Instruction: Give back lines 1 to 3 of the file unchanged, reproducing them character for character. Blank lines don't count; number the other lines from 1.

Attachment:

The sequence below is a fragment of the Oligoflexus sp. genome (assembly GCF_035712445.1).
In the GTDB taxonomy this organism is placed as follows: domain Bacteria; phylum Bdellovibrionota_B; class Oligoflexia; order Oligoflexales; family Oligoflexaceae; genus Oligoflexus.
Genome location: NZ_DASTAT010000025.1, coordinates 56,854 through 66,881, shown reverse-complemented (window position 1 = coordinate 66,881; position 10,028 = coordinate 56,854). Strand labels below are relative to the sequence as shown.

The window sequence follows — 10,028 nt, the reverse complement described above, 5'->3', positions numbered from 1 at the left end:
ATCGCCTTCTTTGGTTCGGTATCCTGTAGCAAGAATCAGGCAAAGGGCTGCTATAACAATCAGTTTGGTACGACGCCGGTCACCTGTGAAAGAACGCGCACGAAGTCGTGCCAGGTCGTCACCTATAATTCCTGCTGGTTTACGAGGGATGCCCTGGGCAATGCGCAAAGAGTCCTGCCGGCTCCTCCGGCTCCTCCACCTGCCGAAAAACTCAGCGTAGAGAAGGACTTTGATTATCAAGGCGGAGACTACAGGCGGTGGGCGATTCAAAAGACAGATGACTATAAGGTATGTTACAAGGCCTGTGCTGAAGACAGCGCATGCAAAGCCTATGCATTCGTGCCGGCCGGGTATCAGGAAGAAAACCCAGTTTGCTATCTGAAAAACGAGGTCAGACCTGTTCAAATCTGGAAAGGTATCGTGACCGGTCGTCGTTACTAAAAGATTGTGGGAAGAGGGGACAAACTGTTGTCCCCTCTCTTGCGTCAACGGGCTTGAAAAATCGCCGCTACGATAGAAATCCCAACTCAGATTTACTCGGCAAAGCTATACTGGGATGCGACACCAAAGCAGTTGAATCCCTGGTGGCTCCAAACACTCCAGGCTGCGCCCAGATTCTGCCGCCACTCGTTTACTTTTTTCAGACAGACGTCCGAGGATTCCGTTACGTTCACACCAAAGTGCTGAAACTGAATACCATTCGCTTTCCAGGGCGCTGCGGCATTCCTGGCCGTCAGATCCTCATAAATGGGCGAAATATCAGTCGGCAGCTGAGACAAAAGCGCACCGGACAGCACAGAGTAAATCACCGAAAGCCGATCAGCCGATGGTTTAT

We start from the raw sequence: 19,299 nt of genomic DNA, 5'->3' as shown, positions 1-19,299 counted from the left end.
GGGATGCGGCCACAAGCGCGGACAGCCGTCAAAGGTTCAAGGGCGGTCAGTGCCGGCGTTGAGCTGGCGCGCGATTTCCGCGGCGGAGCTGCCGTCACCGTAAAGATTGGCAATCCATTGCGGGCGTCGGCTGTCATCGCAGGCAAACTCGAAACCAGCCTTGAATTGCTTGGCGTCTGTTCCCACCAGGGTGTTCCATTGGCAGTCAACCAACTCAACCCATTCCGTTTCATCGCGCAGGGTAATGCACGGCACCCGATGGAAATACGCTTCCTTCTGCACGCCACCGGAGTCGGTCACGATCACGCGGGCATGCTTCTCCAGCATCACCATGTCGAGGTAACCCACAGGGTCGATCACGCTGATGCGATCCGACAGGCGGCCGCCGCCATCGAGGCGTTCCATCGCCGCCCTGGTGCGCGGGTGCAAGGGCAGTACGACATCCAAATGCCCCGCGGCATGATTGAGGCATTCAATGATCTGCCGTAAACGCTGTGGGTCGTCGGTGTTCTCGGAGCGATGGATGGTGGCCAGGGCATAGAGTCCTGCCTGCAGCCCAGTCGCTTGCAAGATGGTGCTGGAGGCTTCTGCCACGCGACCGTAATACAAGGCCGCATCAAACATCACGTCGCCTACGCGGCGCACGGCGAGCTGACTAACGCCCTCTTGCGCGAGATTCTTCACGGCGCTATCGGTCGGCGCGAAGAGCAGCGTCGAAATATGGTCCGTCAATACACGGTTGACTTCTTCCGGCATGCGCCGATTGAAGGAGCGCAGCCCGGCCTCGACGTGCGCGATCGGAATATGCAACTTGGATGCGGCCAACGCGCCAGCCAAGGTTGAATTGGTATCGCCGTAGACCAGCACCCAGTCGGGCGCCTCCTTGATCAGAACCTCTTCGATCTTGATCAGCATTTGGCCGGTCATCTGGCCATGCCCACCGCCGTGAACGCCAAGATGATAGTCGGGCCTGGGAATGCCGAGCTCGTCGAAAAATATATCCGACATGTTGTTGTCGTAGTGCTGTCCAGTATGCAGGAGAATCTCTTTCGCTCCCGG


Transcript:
The sequence below is a fragment of the Oligoflexus sp. genome (assembly GCF_035712445.1).
In the GTDB taxonomy this organism is placed as follows: domain Bacteria; phylum Bdellovibrionota_B; class Oligoflexia; order Oligoflexales; family Oligoflexaceae; genus Oligoflexus.
Genome location: NZ_DASTAT010000025.1, coordinates 56,854 through 66,881, shown reverse-complemented (window position 1 = coordinate 66,881; position 10,028 = coordinate 56,854). Strand labels below are relative to the sequence as shown.